In a wide-ranging and detailed interview, Soledad O'Brien spoke with nymag.com about the state of the media in America.
One Q&A exchange:
Just because you’re a black person in the newsroom doesn’t mean you want to single-handedly wage battle against white America’s preconceptions. So just hiring black people in itself isn’t even enough. There’s only so far you can push without risking your job.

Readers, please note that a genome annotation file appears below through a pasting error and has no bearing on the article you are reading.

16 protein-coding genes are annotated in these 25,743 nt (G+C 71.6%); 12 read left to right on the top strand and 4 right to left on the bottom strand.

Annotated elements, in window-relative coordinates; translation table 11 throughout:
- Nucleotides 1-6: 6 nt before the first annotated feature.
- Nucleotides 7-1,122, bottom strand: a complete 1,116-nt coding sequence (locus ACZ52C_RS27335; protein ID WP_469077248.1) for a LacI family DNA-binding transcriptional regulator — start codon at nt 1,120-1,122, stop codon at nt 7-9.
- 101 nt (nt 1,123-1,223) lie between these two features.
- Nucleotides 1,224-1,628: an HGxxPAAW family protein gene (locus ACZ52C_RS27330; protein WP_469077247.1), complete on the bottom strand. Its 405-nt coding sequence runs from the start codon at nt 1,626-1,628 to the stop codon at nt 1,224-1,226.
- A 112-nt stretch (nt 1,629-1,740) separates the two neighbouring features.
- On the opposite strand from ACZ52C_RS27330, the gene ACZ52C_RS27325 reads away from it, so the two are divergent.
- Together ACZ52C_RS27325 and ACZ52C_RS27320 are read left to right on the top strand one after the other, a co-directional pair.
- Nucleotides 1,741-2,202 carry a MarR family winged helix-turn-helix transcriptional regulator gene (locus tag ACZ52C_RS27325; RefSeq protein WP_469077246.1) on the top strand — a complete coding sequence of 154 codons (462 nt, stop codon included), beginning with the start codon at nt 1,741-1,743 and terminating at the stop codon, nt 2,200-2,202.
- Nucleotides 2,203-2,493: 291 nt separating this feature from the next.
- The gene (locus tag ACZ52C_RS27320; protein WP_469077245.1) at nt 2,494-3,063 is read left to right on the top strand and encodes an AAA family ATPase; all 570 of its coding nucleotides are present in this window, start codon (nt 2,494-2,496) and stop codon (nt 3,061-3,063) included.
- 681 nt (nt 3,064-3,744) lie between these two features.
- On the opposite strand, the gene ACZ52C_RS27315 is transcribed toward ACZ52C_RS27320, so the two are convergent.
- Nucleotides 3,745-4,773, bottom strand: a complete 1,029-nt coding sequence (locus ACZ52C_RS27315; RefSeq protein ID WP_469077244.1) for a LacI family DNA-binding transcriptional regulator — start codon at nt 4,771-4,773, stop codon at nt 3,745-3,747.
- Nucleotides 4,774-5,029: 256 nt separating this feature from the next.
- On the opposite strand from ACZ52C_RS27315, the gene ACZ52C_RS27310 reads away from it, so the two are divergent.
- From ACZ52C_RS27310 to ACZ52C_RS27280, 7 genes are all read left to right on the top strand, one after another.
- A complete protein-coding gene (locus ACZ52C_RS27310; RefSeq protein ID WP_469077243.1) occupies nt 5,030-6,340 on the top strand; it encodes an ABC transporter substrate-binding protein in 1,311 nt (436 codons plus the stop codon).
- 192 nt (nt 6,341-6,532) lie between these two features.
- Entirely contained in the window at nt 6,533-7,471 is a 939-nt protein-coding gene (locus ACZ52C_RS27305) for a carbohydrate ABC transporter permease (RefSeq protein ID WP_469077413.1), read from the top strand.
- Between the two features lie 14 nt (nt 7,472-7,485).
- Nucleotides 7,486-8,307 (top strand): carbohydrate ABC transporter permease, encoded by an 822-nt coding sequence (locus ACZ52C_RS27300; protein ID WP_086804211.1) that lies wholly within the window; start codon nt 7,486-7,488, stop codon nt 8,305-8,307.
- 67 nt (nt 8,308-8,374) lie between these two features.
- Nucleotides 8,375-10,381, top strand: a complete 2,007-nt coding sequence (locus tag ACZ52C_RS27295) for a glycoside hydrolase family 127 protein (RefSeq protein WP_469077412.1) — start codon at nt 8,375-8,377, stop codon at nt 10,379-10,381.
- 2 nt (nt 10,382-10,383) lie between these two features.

And it’s also exhausting. By the way, you take your career in your hands every time you do it. I get it. I really understand why people don’t want to fight the narrative. Your career will end. I am telling you. You become a pain in the ass. Because you’re the one who says, “So, I just want to say …” And listen, I believe this happens in corporate America all the time. I’m sure there are a million executives who will tell you, right, you suck it up, and you suck it up, and then one day see something, and you’re like, “Okay, I’ve got to say something now,” and then you couch it very carefully. “So, I’m not criticizing anybody, and I’m sure this is just completely an oversight, I just might want to go back and maybe …” That’s what it’s about, and it’s exhausting to operate like that. And listen, the more that you have power — certainly I did when I was anchoring a show — you can say, “No, I’m not doing that. I’m not reading this.” But most people don’t have that opportunity. And even I don’t have that opportunity to a certain degree. I can do it to a certain level, but I certainly can’t do it all the time. You’re just always very careful. A person who pushes back against the narrative is a pain. That person is annoying. That person slows down the meeting. Even bosses who say, “I really want to make sure that there’s someone who’s comfortable telling me ‘No,’ ” they’re usually not. They usually do not like that person. Nobody likes that person. That person is a pain, I am telling you. So if you do that, you absolutely take your life and your career in your hands.